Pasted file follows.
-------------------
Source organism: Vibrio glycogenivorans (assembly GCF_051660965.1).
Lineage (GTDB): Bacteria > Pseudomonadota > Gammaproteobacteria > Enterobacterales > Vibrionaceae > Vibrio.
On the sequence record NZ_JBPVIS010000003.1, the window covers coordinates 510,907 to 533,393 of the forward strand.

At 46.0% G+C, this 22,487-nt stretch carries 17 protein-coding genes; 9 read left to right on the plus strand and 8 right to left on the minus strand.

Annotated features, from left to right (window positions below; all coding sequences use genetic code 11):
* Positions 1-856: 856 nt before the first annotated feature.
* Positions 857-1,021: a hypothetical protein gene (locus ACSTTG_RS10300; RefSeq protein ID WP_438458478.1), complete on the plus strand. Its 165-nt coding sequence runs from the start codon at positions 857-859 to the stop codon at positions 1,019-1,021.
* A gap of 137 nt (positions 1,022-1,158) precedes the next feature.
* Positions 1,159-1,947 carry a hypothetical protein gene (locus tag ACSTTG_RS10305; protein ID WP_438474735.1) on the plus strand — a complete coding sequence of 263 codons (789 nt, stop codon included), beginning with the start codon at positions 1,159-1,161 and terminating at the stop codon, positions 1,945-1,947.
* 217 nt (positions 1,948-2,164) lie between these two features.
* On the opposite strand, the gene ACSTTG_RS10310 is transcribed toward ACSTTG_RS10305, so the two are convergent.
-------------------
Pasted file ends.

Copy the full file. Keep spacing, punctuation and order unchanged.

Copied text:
Source organism: Vibrio glycogenivorans (assembly GCF_051660965.1).
Lineage (GTDB): Bacteria > Pseudomonadota > Gammaproteobacteria > Enterobacterales > Vibrionaceae > Vibrio.
On the sequence record NZ_JBPVIS010000003.1, the window covers coordinates 510,907 to 533,393 of the forward strand.

At 46.0% G+C, this 22,487-nt stretch carries 17 protein-coding genes; 9 read left to right on the plus strand and 8 right to left on the minus strand.

Annotated features, from left to right (window positions below; all coding sequences use genetic code 11):
* Positions 1-856: 856 nt before the first annotated feature.
* Positions 857-1,021: a hypothetical protein gene (locus ACSTTG_RS10300; RefSeq protein ID WP_438458478.1), complete on the plus strand. Its 165-nt coding sequence runs from the start codon at positions 857-859 to the stop codon at positions 1,019-1,021.
* A gap of 137 nt (positions 1,022-1,158) precedes the next feature.
* Positions 1,159-1,947 carry a hypothetical protein gene (locus tag ACSTTG_RS10305; protein ID WP_438474735.1) on the plus strand — a complete coding sequence of 263 codons (789 nt, stop codon included), beginning with the start codon at positions 1,159-1,161 and terminating at the stop codon, positions 1,945-1,947.
* 217 nt (positions 1,948-2,164) lie between these two features.
* On the opposite strand, the gene ACSTTG_RS10310 is transcribed toward ACSTTG_RS10305, so the two are convergent.